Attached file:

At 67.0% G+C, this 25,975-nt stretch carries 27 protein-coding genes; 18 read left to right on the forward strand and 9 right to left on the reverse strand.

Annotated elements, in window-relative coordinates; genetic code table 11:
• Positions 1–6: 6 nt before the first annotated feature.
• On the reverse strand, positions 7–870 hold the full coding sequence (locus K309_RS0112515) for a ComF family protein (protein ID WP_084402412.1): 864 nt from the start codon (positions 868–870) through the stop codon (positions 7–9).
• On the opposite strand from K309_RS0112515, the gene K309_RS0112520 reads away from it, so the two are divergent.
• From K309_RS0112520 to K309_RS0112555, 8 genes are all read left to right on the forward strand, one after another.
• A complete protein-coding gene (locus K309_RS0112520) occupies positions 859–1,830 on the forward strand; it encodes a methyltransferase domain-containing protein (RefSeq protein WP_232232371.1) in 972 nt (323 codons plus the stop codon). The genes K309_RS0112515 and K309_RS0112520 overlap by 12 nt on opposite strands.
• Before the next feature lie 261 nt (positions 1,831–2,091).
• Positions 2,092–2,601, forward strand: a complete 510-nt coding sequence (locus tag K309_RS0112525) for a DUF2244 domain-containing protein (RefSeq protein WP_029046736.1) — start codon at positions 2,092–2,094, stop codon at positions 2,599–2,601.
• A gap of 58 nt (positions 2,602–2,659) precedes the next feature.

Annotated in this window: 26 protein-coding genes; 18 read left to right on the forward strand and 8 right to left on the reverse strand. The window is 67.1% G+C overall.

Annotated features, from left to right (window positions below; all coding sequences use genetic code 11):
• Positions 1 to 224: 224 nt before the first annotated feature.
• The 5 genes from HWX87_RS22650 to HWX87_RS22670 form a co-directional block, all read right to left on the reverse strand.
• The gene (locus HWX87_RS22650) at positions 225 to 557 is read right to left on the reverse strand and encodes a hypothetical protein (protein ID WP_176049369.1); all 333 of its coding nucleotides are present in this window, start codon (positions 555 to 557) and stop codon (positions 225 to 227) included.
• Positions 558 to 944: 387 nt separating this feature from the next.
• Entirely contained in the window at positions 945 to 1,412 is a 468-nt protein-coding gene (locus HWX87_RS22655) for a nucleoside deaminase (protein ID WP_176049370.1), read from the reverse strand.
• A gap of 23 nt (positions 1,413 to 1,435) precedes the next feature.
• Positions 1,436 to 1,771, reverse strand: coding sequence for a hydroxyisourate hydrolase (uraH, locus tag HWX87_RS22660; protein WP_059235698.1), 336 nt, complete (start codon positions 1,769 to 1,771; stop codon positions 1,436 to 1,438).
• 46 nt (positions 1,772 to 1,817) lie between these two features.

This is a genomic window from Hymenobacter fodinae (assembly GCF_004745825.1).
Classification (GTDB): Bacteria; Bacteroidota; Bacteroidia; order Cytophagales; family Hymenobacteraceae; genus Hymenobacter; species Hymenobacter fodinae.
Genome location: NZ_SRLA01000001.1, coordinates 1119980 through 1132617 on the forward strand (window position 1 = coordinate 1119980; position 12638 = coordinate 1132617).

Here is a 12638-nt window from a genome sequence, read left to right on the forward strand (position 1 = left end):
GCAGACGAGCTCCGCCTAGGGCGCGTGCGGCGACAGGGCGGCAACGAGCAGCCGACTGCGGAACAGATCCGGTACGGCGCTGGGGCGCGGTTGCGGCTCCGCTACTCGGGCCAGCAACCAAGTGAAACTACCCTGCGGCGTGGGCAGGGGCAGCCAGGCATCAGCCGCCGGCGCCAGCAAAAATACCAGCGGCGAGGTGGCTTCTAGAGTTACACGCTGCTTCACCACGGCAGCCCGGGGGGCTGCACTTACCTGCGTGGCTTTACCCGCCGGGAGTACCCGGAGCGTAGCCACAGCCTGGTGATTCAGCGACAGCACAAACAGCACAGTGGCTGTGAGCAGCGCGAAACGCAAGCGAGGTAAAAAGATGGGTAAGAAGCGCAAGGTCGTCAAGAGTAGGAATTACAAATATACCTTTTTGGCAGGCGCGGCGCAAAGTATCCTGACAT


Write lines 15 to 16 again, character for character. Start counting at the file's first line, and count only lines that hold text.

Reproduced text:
• The gene (locus HWX87_RS22650) at positions 225 to 557 is read right to left on the reverse strand and encodes a hypothetical protein (protein ID WP_176049369.1); all 333 of its coding nucleotides are present in this window, start codon (positions 555 to 557) and stop codon (positions 225 to 227) included.
• Positions 558 to 944: 387 nt separating this feature from the next.